The mouth is a gateway to the rest of the body and can provide clues to the patient's overall health.  In fact, the first signs of some chronic diseases appear in the oral cavity;  they can be a hint for the dentist to refer the patient to a medical doctor for a thorough exam.

There are two major types of gum disease, gingivitis and periodontitis.  The first is very common and is usually caused by a lack of adequate home care (brushing and flossing) and infrequent professional cleanings every 6 months.  The second is usually a progression of gingivitis.  Like bronchitis that can progress to pneumonia, so gingivitis can progress into periodontitis.  Although the symptoms are very similar, if left untreated, periodontitis can lead to premature tooth loss, sensitivity, and chronic or acute mouth pain.  If you have diabetes, you are more prone to periodontal disease and can experience greater difficulty controlling your blood glucose levels.  The body ends up spending so much energy fighting the low grade infection in the mouth that it cannot achieve balance elsewhere.  Studies have shown that once periodontal disease is treated, the glucose levels become more responsive to control as well.

Although periodontal disease is considered to be "silent," which means that you may not always experience pain as a signal of infection, when caught early and subjected to proper daily oral hygiene care, treatments are usually successful.  If you have any questions or are in need of an appointment, call our office at 918-455-0123!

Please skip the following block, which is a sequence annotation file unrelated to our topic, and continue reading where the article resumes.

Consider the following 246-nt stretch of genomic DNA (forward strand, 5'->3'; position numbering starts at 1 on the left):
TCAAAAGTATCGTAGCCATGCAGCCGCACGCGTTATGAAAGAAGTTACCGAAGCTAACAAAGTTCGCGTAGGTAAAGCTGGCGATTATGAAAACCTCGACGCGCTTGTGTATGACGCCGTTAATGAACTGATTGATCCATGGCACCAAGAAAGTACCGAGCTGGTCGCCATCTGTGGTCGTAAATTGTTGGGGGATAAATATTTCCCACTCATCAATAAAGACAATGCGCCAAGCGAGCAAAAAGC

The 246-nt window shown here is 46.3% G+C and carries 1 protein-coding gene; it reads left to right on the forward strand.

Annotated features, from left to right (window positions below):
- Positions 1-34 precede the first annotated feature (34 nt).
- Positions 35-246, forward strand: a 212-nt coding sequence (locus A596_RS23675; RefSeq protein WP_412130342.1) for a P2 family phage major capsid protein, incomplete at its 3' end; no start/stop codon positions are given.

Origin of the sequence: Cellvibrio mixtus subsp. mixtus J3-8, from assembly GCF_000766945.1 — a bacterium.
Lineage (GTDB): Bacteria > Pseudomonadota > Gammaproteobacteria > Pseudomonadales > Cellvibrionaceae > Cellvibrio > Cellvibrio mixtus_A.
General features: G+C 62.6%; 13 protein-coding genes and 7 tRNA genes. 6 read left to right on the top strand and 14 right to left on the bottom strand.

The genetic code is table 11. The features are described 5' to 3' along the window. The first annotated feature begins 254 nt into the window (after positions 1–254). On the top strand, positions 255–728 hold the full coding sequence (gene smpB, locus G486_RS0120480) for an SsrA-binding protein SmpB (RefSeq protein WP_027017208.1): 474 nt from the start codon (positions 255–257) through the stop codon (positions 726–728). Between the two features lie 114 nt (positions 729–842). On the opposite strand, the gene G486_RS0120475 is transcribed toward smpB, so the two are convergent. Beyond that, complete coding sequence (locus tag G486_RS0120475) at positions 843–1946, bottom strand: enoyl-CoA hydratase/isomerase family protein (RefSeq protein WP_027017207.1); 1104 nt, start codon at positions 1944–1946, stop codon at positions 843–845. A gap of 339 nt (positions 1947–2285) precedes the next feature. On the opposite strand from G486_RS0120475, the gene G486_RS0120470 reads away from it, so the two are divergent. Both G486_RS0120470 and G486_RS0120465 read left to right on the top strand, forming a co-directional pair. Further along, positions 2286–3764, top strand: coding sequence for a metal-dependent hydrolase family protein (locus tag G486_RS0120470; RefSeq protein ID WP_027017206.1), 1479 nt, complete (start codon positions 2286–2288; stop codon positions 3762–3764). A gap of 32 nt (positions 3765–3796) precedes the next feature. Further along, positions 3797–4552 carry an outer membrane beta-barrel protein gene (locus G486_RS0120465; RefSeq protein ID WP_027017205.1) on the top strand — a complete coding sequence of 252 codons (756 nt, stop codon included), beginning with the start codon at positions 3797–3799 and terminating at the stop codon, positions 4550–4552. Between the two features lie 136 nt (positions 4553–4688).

God Bless,

Friday, January 8, 2016

The Economy: The Dental Connection!

With the continued unpredictable nature of the U.S. and global economy, many patients, justifiably so, continue to be conservative with their finances.  Our team has noticed that most patients respond to the economy in one of two ways: completing only the treatment that is medically necessary, or by pursuing cosmetic work they've been saving for and are ready to get done now. Despite the economy, our practice has been very blessed to continue to slowly grow over the past few years!

The growth of our practice first and foremost must be attributed to God!  With His help, we have assembled a great dental team that are highly trained and ready to meet our patient's dental needs. Our team enjoys listening and talking to our patients, and providing treatment plans that address their concerns.  And in spite of the economy, we have even completed some really beautiful smile designs with Lumineers over the past few years!

If you are in need of an appointment, call our office at 918-455-0123 and begin the journey to a healthier, happier you!

God Bless,

Monday, January 4, 2016

New Year: The Dental Connection!

With the start of the new year, we get asked a lot of questions from our patients.  The ones that we hear most frequently are "How long is this procedure going to take?" "Will it hurt?" "What are we doing today?" What types of materials will you be using?" "Does my insurance cover this procedure?"

We enjoy answering any questions that you may have, but there are also some questions that you should ask our dental team that we don't hear as often, yet we believe are very important for maintaining your oral health, such as:

  • How can I prevent this from happening again?
  • How can I keep my teeth for a lifetime?
  • What are the benefits of a regular dental cleaning schedule?
  • How are my teeth and how well am I taking care of them?

These questions, or any other dental questions that you can think of, our entire team are here to answer!  You can ask us at your next appointment or by calling us at 918-455-0123.

God Bless,